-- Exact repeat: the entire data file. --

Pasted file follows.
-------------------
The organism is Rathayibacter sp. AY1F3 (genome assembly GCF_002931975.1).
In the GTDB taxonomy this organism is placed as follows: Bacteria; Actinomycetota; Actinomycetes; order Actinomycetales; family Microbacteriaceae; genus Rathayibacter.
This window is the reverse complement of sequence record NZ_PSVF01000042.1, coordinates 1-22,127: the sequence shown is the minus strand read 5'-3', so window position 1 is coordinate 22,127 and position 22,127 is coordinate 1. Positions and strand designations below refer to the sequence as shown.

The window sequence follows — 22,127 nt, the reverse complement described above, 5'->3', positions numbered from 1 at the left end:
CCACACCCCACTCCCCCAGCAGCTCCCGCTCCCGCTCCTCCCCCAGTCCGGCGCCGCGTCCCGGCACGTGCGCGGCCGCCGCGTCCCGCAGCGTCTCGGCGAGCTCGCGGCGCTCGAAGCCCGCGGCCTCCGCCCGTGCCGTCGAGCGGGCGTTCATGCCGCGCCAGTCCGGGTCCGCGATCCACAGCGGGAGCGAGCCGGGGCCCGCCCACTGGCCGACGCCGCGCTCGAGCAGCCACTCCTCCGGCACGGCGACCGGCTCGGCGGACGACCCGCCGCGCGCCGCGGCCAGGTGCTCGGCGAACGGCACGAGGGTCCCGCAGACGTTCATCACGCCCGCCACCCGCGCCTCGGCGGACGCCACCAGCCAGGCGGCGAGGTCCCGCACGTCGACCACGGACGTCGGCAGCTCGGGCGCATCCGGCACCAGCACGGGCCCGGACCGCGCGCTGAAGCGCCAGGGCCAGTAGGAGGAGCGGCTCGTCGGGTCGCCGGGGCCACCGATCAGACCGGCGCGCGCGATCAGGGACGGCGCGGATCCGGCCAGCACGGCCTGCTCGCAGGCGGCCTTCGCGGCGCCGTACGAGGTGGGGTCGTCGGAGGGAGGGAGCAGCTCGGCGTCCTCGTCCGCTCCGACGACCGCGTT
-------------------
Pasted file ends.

The organism is Rathayibacter sp. AY1F3 (genome assembly GCF_002931975.1).
In the GTDB taxonomy this organism is placed as follows: Bacteria; Actinomycetota; Actinomycetes; order Actinomycetales; family Microbacteriaceae; genus Rathayibacter.
This window is the reverse complement of sequence record NZ_PSVF01000042.1, coordinates 1-22,127: the sequence shown is the minus strand read 5'-3', so window position 1 is coordinate 22,127 and position 22,127 is coordinate 1. Positions and strand designations below refer to the sequence as shown.

The window sequence follows — 22,127 nt, the reverse complement described above, 5'->3', positions numbered from 1 at the left end:
CCACACCCCACTCCCCCAGCAGCTCCCGCTCCCGCTCCTCCCCCAGTCCGGCGCCGCGTCCCGGCACGTGCGCGGCCGCCGCGTCCCGCAGCGTCTCGGCGAGCTCGCGGCGCTCGAAGCCCGCGGCCTCCGCCCGTGCCGTCGAGCGGGCGTTCATGCCGCGCCAGTCCGGGTCCGCGATCCACAGCGGGAGCGAGCCGGGGCCCGCCCACTGGCCGACGCCGCGCTCGAGCAGCCACTCCTCCGGCACGGCGACCGGCTCGGCGGACGACCCGCCGCGCGCCGCGGCCAGGTGCTCGGCGAACGGCACGAGGGTCCCGCAGACGTTCATCACGCCCGCCACCCGCGCCTCGGCGGACGCCACCAGCCAGGCGGCGAGGTCCCGCACGTCGACCACGGACGTCGGCAGCTCGGGCGCATCCGGCACCAGCACGGGCCCGGACCGCGCGCTGAAGCGCCAGGGCCAGTAGGAGGAGCGGCTCGTCGGGTCGCCGGGGCCACCGATCAGACCGGCGCGCGCGATCAGGGACGGCGCGGATCCGGCCAGCACGGCCTGCTCGCAGGCGGCCTTCGCGGCGCCGTACGAGGTGGGGTCGTCGGAGGGAGGGAGCAGCTCGGCGTCCTCGTCCGCTCCGACGACCGCGTT